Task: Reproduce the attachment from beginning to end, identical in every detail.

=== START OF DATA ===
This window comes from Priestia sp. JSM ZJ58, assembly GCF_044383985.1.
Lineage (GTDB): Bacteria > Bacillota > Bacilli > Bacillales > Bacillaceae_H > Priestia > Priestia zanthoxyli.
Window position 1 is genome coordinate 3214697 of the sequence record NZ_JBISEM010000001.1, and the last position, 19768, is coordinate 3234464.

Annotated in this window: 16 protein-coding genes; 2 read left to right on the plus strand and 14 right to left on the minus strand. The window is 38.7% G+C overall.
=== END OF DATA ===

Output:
This window comes from Priestia sp. JSM ZJ58, assembly GCF_044383985.1.
Lineage (GTDB): Bacteria > Bacillota > Bacilli > Bacillales > Bacillaceae_H > Priestia > Priestia zanthoxyli.
Window position 1 is genome coordinate 3214697 of the sequence record NZ_JBISEM010000001.1, and the last position, 19768, is coordinate 3234464.

Annotated in this window: 16 protein-coding genes; 2 read left to right on the plus strand and 14 right to left on the minus strand. The window is 38.7% G+C overall.